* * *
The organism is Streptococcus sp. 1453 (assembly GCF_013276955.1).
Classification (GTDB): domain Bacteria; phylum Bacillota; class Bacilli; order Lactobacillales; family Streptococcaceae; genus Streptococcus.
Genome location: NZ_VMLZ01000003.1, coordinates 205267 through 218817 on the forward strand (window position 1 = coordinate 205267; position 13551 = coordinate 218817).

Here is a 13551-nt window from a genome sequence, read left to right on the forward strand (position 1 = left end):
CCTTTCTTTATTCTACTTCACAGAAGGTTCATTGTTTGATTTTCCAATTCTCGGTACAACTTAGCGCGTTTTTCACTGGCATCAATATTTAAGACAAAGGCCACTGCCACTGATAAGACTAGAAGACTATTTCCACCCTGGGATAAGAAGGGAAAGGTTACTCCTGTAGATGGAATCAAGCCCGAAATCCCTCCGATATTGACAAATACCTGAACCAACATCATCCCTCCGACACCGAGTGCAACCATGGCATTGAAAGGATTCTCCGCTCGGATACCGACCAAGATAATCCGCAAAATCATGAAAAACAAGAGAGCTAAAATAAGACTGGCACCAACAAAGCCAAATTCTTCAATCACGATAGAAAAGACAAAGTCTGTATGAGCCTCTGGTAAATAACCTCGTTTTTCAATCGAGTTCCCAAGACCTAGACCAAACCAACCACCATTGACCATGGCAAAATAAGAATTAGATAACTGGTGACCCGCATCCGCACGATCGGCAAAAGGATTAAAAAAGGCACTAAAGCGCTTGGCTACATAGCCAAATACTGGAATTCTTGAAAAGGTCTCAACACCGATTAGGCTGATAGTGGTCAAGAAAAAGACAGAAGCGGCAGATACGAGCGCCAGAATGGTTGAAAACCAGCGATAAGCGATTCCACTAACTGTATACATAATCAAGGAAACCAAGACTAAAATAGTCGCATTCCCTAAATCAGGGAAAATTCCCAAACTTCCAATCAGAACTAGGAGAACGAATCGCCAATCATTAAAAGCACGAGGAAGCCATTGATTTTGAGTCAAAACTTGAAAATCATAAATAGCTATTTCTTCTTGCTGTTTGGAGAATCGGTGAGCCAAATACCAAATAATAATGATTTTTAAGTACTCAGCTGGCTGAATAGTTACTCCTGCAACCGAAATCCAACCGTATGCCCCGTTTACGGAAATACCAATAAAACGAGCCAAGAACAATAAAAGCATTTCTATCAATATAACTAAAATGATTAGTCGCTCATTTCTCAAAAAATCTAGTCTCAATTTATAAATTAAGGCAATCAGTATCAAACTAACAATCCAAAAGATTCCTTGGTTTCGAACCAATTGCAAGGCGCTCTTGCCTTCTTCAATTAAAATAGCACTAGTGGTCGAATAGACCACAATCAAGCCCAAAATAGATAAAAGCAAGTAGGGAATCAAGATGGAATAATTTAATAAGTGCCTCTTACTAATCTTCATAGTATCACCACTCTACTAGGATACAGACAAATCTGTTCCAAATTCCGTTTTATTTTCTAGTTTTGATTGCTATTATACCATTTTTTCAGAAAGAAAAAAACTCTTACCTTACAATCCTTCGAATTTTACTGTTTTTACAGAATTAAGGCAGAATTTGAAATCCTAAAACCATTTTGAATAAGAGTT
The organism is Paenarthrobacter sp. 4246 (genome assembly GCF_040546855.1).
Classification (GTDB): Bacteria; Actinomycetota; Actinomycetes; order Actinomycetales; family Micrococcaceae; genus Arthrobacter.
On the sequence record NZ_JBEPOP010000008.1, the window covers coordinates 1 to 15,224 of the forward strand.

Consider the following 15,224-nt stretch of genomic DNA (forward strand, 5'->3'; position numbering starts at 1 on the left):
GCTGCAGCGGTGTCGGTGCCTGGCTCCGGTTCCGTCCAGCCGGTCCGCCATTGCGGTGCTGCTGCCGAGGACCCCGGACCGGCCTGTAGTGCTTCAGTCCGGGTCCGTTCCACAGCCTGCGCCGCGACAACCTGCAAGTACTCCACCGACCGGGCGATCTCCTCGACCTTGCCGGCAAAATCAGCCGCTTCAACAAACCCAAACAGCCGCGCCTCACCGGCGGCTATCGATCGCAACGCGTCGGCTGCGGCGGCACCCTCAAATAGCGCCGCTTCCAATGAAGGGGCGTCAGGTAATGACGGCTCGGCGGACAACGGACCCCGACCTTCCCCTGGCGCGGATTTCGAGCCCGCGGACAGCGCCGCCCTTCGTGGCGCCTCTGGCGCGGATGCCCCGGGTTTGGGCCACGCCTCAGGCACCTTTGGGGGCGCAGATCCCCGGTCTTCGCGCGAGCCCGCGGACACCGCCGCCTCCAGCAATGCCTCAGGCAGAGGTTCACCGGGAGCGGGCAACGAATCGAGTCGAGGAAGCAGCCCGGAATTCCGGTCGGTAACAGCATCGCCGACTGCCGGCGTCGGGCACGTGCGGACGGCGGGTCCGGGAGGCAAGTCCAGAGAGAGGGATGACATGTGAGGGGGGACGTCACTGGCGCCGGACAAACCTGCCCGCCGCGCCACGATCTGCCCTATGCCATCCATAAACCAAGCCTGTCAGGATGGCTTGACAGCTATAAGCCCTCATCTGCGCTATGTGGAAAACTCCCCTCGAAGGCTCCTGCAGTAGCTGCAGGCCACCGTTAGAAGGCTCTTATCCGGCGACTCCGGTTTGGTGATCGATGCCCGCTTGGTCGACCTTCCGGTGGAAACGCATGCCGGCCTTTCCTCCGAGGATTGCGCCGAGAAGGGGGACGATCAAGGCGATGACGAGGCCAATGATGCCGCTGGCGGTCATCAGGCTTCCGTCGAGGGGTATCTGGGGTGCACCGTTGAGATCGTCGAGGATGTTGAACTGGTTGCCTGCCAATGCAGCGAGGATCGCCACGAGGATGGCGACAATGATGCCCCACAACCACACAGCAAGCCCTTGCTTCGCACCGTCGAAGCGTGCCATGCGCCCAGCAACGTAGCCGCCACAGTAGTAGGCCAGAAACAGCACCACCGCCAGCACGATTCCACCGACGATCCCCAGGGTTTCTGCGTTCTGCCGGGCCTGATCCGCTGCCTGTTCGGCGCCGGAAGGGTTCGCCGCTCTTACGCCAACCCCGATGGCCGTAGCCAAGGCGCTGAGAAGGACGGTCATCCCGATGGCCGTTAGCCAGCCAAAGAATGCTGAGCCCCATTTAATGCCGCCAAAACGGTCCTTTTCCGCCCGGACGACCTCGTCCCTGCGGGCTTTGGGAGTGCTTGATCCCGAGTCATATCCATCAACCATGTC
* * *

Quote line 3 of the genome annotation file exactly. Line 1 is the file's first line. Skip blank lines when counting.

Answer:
Genome location: NZ_VMLZ01000003.1, coordinates 205267 through 218817 on the forward strand (window position 1 = coordinate 205267; position 13551 = coordinate 218817).